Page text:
On the basis of Singer’s thought experiment, this is my simple argument for providing succor to the victims of the Global Migration Crisis, for rescuing people in immediate distress, for providing medical and psychosocial care, for opening up safe routes to sanctuary, for allowing people to cross borders with or without travel documents, and for resettling people who require it.
To be clear, the solution to the Global Migration Crisis will be neither medical nor charitable. We must not disassociate the crisis from broader injustices that are forcing displacement, including war and political violence, the bombing of schools, hospitals and civilians with impunity, climate crisis and ecological collapse from ruthless resource extraction and agribusiness, and what political theorists call accumulation by dispossession. We can expect to see more and more drowning children in an ever expanding pond. But by exercising our compassion, supporting humanitarian and other civil society organizations, and holding our governments accountable, there may be hope yet for Singer’s drowning child and for us.
John Pringle can be reached at email@example.com
 http://newirin.irinnews.org/global-refugee-crisis/. Accessed 29 May 2017.
 Peter Tinti & Tuesday Reitano (2016). Migrant, Refugee, Smuggler, Savior. Hurst Publishers: London.
 http://www.internal-displacement.org/global-report/grid2017/. Accessed 29 May 2017.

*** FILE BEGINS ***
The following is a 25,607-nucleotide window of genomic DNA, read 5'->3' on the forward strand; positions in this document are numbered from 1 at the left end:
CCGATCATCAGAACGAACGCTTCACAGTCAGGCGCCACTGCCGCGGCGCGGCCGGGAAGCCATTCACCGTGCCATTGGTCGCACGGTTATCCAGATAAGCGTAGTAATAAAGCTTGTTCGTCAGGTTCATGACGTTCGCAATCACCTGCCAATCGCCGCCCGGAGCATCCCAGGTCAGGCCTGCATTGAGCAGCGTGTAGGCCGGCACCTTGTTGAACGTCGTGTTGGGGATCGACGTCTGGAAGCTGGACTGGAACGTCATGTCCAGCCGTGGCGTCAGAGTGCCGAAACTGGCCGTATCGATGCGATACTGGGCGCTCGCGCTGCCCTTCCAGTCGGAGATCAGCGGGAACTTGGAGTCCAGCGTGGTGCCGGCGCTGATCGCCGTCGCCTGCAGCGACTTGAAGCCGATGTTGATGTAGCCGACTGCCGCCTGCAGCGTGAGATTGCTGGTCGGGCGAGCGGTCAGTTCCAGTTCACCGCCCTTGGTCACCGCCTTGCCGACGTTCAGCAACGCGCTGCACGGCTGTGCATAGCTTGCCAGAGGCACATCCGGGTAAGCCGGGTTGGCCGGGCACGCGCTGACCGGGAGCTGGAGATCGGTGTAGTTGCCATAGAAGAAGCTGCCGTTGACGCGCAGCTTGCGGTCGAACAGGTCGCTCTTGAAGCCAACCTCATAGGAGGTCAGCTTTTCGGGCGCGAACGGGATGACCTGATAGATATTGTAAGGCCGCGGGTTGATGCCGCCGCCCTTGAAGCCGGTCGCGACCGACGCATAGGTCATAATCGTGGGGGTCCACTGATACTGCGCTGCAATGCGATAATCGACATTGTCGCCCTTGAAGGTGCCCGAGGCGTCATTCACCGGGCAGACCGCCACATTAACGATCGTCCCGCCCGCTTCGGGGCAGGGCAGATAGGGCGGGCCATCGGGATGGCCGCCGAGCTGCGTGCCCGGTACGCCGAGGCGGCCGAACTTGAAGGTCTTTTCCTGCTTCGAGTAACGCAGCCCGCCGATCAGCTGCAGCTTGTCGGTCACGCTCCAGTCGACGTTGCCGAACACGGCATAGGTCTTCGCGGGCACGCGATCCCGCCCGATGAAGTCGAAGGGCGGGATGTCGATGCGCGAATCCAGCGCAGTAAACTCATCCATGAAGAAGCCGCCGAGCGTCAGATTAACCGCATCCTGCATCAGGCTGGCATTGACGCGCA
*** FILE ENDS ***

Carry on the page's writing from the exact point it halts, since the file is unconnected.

Peter Singer (1975). Animal Liberation: A New Ethics for Our Treatment of Animals. Random House: NY.
 Peter Singer (1972). Famine, Affluence and Morality. Philosophy and Public Affairs, 1(3): 229-243. See also:
http://www.nytimes.com/2009/03/11/books/chapters/chapter-life-you-could-save.html. Accessed 29 May 2017.
 UNICEF (2016). The State of the Word’s Children 2016: A fair chance for every child. United Nations Children’s Fund: https://www.unicef.org/publications/files/UNICEF_SOWC_2016.pdf. Accessed 31 May 2017.
 David Harvey (2007). A Brief History of Neoliberalism. Oxford University Press
 https://www.forbes.com/sites/mikecollins/2015/07/14/the-big-bank-bailout/#4b324d712d83. Accessed 31 May 2017.
 Naomi Klein (2007). The Shock Doctrine: The Rise of Disaster Capitalism. Random House
 David Harvey (2004). The ‘new’ imperialism: accumulation by dispossession. Socialist Register 40: 63-87.